TCP/IP Sockets in C
Practical Guide for ProgrammersBy
- Michael Donahoo
- Kenneth Calvert
TCP/IP Sockets in C: Practical Guide for Programmers, 2nd Edition is a quick and affordable way to gain the knowledge and skills needed to develop sophisticated and powerful web-based applications. The book's focused, tutorial-based approach enables the reader to master the tasks and techniques essential to virtually all client-server projects using sockets in C. This edition has been expanded to include new advancements such as support for IPv6 as well as detailed defensive programming strategies.
If you program using Java, be sure to check out this bookâs companion, TCP/IP Sockets in Java: Practical Guide for Programmers, 2nd Edition.
Software developers, network programmers, systems programmers, practitioners, researchers who know C and want to learn about writing C networking applications that use TCP/IP, students in courses on computer networking, operating systems, and distributed computing
Paperback, 216 Pages
Published: March 2009
Imprint: Morgan Kaufmann
"Despite my having developed systems software with Sockets and C for 20+ years, I find myself still needing a book like this one. It covers all the subtleties and gotchas that one encounters when writing distributed applications in C with Sockets."---
Bobby Krupczak, The Krupczak Organization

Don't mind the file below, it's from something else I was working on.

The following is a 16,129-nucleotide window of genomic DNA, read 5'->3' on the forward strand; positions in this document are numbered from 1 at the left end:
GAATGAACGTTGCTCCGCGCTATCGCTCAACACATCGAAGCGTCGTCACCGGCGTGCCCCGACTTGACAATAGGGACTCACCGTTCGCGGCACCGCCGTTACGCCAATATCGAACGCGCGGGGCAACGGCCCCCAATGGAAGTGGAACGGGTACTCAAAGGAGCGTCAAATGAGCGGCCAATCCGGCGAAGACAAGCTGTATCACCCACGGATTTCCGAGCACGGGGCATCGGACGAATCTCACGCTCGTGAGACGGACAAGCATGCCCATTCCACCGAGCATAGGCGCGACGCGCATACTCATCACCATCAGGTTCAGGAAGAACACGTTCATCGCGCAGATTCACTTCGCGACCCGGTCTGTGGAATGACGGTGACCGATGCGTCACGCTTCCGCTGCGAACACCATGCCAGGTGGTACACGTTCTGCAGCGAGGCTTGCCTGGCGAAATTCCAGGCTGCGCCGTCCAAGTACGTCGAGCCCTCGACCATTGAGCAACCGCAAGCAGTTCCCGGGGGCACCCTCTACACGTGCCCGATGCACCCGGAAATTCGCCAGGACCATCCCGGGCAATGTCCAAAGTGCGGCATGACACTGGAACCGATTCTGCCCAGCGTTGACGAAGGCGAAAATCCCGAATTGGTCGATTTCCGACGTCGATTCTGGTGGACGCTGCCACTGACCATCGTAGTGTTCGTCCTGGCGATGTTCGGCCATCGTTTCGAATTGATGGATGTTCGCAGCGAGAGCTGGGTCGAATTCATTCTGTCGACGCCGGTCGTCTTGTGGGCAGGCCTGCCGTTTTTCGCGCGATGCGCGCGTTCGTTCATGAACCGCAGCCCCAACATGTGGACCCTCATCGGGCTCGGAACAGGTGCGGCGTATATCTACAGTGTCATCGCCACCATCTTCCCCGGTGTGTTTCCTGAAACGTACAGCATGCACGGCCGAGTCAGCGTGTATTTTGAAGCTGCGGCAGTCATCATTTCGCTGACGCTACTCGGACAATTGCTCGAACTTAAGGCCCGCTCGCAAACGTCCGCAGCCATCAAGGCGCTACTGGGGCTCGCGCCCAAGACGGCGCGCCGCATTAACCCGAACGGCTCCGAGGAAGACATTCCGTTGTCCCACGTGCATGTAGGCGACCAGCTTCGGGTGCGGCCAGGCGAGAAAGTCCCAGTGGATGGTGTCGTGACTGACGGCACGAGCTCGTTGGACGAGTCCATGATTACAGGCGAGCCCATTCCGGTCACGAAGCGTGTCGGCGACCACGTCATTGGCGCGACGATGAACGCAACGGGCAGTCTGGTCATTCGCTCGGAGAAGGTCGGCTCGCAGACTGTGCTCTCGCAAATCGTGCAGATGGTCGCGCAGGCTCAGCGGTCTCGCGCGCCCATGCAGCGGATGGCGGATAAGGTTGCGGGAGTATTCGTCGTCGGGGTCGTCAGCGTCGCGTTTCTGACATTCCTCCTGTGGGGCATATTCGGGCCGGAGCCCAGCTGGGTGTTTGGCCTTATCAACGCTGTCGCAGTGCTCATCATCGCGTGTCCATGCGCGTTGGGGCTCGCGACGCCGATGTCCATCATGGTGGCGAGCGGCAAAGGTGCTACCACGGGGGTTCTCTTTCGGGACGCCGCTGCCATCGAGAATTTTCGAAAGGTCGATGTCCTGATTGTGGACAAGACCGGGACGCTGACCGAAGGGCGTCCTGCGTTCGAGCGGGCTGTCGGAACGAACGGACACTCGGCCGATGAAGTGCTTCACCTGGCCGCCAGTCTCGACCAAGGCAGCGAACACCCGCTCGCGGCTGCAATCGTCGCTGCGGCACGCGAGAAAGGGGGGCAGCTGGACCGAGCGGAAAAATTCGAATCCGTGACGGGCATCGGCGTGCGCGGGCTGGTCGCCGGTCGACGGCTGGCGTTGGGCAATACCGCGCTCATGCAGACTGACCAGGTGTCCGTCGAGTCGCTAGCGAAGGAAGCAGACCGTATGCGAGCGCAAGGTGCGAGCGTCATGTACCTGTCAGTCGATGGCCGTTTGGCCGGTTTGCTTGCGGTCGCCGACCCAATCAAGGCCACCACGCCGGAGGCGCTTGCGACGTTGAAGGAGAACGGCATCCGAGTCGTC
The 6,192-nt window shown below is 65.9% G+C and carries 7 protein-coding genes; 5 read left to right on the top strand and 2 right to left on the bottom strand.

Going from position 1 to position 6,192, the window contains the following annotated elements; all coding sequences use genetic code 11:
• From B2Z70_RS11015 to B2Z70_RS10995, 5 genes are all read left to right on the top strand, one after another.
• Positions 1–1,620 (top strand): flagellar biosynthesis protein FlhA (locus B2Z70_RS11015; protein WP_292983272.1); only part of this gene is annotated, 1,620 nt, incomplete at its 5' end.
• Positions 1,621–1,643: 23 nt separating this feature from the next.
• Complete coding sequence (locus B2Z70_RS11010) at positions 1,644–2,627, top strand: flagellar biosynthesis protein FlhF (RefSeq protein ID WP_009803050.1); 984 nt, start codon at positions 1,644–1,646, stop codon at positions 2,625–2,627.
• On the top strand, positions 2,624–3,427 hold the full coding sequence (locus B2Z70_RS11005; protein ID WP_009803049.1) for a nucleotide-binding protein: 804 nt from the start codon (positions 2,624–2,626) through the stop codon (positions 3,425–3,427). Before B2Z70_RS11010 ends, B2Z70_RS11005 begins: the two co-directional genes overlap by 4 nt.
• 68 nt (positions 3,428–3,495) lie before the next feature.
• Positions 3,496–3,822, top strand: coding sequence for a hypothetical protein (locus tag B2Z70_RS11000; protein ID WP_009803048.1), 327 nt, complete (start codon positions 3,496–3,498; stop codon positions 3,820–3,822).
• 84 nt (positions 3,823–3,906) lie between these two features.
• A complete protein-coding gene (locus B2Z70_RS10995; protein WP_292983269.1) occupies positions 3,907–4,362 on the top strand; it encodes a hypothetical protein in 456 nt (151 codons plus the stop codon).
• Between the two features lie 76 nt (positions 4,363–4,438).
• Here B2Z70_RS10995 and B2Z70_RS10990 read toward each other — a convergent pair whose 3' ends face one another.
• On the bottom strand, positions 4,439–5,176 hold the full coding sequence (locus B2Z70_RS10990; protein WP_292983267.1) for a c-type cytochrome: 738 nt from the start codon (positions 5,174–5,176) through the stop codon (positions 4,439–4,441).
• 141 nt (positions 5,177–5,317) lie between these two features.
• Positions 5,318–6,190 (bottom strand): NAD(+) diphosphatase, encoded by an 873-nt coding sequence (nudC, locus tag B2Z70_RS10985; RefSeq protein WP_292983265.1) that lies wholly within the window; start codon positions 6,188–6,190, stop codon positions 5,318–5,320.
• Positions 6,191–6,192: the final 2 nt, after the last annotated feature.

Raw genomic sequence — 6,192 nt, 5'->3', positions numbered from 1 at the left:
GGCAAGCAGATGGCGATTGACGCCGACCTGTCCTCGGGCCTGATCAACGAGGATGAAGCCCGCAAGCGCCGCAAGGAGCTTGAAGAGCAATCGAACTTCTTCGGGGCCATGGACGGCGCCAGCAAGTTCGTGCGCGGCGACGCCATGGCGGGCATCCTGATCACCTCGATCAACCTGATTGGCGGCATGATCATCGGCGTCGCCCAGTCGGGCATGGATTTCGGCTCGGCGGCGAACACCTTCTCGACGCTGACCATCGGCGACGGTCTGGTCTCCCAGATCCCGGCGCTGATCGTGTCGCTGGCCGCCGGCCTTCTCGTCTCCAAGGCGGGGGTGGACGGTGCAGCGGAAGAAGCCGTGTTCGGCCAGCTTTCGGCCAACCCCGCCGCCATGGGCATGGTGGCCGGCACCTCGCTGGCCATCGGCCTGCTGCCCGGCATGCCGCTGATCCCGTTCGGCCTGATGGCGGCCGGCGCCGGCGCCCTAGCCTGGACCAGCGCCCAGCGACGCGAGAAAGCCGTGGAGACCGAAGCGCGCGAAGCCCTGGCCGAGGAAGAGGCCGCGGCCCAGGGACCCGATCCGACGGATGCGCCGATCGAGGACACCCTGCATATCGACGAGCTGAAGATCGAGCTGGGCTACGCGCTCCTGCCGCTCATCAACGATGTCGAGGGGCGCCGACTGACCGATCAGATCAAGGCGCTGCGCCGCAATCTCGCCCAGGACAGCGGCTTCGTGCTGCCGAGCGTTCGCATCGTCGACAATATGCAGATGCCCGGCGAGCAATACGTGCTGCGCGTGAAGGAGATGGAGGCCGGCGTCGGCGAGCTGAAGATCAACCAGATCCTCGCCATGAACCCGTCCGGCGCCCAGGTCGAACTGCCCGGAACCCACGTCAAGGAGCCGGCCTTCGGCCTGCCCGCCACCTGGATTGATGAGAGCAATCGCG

- 1 Introduction 1.1 Networks,Packets,andProtocols1.2 AboutAddresses 1.2.1 Writing DownIPAddresses1.2.2 Dealing withTwoVersions 1.2.3 PortNumbers1.2.4 SpecialAddresses1.3 AboutNames1.4 ClientsandServers1.5 WhatIsaSocket? 2 Basic TCP Sockets 2.1 IPv4TCPClient 2.1.1 TCPServer2.2 Creating andDestroying Sockets 2.3 Specifying Addresses 2.3.1 GenericAddresses 2.3.2 IPv4Addresses2.3.3 IPv6Addresses2.3.4 GenericAddressStorage2.3.5 Binary/String AddressConversion 2.3.6 Getting aSocketâsAssociatedAddresses 2.4 Connecting aSocket 2.5 Binding toanAddress 2.6 Handling Incoming Connections2.7 Communication2.8 Using IPv6 3 Of Names and Address Families 3.1 Mapping NamestoNumbers 3.1.1 Accessing theNameService3.1.2 Details,Details 3.2 Writing Address-GenericCode 3.2.1 GenericTCPClient 3.2.2 GenericTCPServer 3.2.3 IPv4-IPv6Interoperation 3.3 Getting NamesfromNumbers4 Using UDP Sockets 4.1 UDPClient 4.2 UDPServer4.3 Sending andReceiving withUDPSockets 4.4 Connecting aUDPSocket5 Sending and Receiving Data 5.1 Encoding Integers 5.1.1 SizesofIntegers 5.1.2 ByteOrdering 5.1.3 SignednessandSignExtension 5.1.4 Encoding Integersby Hand 5.1.5 Wrapping TCPSocketsinStreams5.1.6 Structure Overlays: Alignment and Padding5.1.7 StringsandText 5.1.8 Bit-Diddling:Encoding Booleans5.2 Constructing,Framing andParsing Messages 5.2.1 Framing5.2.2 Text-BasedMessageEncoding 5.2.3 Binary MessageEncoding 5.2.4 Putting ItAllTogether 5.3 Wrapping Up 6 Beyond the Basic Socket Programming 6.1 SocketOptions 6.2 Signals 6.3 Nonblocking I/O 6.3.1 Nonblocking Sockets 6.3.2 AsynchronousI/O 6.3.3 Timeouts 6.4 Multitasking 6.4.1 Per-ClientProcesses 6.4.2 Per-ClientThread 6.4.3 ConstrainedMultitasking 6.5 Multiplexing 6.6 MultipleRecipients6.6.1 Broadcast 6.6.2 Multicast 6.6.3 Broadcastvs. Multicast 7 Under the Hood 7.1 Buﬀering andTCP7.2 DeadlockDanger 7.3 PerformanceImplications 7.4 TCPSocketLifeCycle7.4.1 Connecting 7.4.2 Closing aTCPConnection 7.5 Demultiplexing Demystiﬁed 8 Socket Programming in C++ 8.1 PracticalSocketLibrary Overview8.2 PlusOneService 8.2.1 PlusOneServer8.2.2 PlusOneClient 8.2.3 Running ServerandClient 8.3 Survey Service8.3.1 Survey SupportFunctions 8.3.2 Survey Server8.3.3 Survey Client8.3.4 Running ServerandClient 8.4 Survey Service,Mark28.4.1 SocketAddressSupport 8.4.2 SocketiostreamInterface8.4.3 EnhancedSurvey Server8.4.4 EnhancedSurvey Client 8.4.5 AdministrativeClient 8.4.6 Running ServerandClients